18. Operative Management • Techniques • Septation • * At any age or in patients with increased PVR, or after • palliative procedure • * Usually in {S,L,L} type single ventricle • * Some of {S,L,D} with arterial switch operation (without PS) • * High mortality and complications • (complete heart block, residual VSD, A-V valve regurgitation, • sudden death) • Fontan operation • * Usually done around 2 years old • * After banding or systemic-pulmonary artery shunt

  19. Fontan Operation • Right AV valve may be closed as part of Fontan-type • repair in double inlet left ventricle

  20. Septation Operation • Septation is performed through right atrial approach, • best illustrated through fishmouth incision in the ventricle

  21. Operative Management • Surgical results • Septation • * Recently improved hospital mortality (10 - 30%) • * Late functional result : good • Fontan-type procedure • * Nearly same early and late result as other types of CHD • Palliative procedure • * Pulmonary artery banding • * Systemic-pulmonary shunt • * Atrial septectomy

  22. Suitable Septation Operation • Apparently, 20-25% of patients with double inlet ventricle are suitable at birth for septation • Somewhat, not severely, enlarged dominant ventricle • Two reasonable competent and nonstenotic AV valves with little or no overriding or straddling • There should be little or no pulmonary or systemic outflow obstruction • Septation should be performed during the first year or two of life • Consideration should be given to a two-stage approach, to minimize the probability of producing complete heart block

  23. Indications of Operation • Primary considerations in managing the patients with double inlet ventricle of any type are (1) their suitability for septation, Fontan operation, or cardiac transplantation and (2) prevention of additional complicating conditions such as subaortic stenosis or pulmonary arterial stenosis

  24. Atrial Isomerism

  25. Atrial Isomerism • Definition • Atrial isomerism is a condition in which the right-sided and left-sided atria, normally morphologically different, are morphologically similar. • Atrial isomerism is a subset of situs ambigus, a condition in which usually asymmetric bodily structures tend to be symmetric.

  26. Morphology of Atrial Isomerism • Bilateral right or left atria • Conduction system • Anomalies of systemic venous connection • Anomalies of pulmonary venous connection • Atrioventricular connection • Atrioventricular septal & other atrial septal defect • Ventricular morphology and VSD • Pulmonary outflow tract • Ventriculoarterial connection • Other coexisting cardiac anomalies

  27. Clinical Features & Diagnosis • There are no other clinical features specific to atrial isomerism • Asplenia is associated with an increased number of Howell-Jolly bodies • Clinical features depend, therefore, on other cardiac anomalies that may present. • Almost all with right atrial isomerism have sinus rhythm, & complete heart block coexist in 10% of left artrial isomerism, but rare in right atrial isomerism • Echocardiography • Cardiac catheterization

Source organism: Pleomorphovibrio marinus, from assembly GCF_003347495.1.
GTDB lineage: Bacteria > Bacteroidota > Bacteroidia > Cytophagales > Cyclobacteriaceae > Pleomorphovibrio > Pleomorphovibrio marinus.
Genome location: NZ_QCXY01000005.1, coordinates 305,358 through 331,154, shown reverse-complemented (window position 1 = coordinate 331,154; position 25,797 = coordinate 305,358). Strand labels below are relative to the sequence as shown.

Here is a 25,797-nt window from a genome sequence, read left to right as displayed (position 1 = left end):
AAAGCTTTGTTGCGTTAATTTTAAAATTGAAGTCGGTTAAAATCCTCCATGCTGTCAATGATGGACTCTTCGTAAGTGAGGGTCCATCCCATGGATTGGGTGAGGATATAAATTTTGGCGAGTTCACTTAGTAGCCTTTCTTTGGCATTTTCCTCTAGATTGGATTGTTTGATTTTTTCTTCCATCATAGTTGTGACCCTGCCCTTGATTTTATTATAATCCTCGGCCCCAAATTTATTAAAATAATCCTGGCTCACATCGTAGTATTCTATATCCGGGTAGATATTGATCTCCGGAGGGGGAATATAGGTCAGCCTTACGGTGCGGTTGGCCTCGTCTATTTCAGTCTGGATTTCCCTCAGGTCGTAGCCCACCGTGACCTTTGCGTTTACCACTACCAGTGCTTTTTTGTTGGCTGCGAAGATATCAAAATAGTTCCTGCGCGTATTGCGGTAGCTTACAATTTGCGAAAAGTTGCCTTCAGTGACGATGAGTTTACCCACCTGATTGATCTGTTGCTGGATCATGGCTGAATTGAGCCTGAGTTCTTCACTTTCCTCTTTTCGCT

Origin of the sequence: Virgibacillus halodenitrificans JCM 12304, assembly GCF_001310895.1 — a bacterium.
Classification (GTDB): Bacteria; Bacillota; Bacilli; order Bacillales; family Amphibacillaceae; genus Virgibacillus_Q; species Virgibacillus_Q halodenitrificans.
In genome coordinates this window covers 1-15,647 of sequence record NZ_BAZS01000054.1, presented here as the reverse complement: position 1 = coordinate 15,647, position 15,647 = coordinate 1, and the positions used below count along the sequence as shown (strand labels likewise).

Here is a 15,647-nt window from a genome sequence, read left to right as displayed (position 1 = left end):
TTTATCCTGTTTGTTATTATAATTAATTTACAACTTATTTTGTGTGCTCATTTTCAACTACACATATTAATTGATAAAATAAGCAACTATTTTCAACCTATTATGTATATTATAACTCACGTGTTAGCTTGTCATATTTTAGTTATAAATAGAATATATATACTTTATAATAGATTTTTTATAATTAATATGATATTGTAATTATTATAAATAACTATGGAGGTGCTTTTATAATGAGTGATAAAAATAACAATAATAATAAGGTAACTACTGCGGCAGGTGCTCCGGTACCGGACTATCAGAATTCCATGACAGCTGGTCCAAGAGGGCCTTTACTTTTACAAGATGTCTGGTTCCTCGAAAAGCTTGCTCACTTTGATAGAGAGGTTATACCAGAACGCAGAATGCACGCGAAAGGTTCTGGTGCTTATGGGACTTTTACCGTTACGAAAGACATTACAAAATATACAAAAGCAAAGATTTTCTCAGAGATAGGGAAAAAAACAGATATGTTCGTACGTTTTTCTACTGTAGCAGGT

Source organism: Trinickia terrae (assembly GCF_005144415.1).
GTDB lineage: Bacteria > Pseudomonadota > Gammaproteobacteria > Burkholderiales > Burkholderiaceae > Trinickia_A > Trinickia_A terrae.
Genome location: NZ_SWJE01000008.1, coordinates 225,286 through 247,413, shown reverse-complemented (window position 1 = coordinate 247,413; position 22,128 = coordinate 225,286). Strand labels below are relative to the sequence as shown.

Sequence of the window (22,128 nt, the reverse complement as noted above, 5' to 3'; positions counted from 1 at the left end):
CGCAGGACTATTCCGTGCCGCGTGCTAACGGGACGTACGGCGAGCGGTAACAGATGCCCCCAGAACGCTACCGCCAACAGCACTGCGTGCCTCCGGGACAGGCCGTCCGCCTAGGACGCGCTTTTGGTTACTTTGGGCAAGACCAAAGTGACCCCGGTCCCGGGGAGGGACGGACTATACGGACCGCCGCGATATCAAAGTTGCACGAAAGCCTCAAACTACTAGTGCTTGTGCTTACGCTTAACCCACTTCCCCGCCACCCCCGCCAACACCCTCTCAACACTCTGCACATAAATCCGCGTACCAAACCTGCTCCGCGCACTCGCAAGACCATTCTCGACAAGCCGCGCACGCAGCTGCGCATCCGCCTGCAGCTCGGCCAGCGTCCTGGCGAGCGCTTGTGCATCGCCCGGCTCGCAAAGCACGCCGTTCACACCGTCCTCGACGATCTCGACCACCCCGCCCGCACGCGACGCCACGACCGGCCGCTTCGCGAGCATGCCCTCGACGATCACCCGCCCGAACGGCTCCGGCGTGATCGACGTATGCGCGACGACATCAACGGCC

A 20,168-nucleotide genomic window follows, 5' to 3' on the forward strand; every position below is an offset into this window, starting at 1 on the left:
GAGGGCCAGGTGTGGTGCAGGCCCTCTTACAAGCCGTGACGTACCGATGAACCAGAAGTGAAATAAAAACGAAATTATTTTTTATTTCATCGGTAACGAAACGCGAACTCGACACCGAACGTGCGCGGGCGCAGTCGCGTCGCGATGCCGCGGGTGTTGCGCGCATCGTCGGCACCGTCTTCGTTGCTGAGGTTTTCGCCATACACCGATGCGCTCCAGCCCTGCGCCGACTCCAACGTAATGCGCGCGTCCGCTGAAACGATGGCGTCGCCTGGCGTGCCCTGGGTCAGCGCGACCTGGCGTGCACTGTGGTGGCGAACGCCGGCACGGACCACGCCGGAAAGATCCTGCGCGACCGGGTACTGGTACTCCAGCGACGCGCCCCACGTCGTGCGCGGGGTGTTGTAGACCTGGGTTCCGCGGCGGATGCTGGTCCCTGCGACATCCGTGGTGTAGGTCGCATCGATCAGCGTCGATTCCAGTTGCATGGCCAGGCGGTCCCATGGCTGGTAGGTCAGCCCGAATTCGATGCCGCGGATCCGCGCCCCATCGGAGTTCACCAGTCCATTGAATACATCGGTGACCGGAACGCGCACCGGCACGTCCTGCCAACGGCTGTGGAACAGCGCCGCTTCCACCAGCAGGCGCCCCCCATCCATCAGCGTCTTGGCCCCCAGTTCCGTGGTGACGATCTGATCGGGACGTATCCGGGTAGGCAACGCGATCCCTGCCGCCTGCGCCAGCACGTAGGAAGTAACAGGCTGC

28. Natural History • Determined primarily by details of cardiac structures and nature of coexisting cardiac anomalies. • However, atrial isomerism itself may contribute to natural history because of its association with neonatal complete heart block and sometimes neonatal death • Right atrial isomerism is often accompanied by asplenia, a condition believed to render the patient susceptible to infection, particularly pneumococcal. • Left atrial isomerism is often accompanied by a polysplenia and a high prevalence of extrahepatic biliary atresia

  29. Operative Indications & Technique • Need for surgical treatment is dictated by associated cardiac anomalies, not by atrial isomerism • Technique • Cardiopulmonary bypass • Intracardiac repair • Complex atrial baffle • Fontan type repair • Palliative operations

  30. Complex Atrial Baffle

  31. Results of Surgical Treatment • Overall survival is better with left, compared to right atrial isomerism • Survival is better when a biventricular repair is undertaken • Although, overall outcomes of isomerism have been poor, results have improved substantially over time • In left atrial isomerism, one third possibly received by biventricular repair, one third by Fontan, no palliation in others. • In right atrial isomerism, both short and long-term outcomes are poor, and biventricular repair is possible in few patients.

  32. Incremental Risk Factors for Death • Left atrial isomerism • Lower birth weight • Single ventricle • Gastrointestinal malformation • Biliary atrsia • Congenital AV block • Coarctation of aorta. • Right atrial isomerism • Absence of pulmonary outflow obstruction • Presence of AV valve anomaly • Presence of obstructed pulmonary veins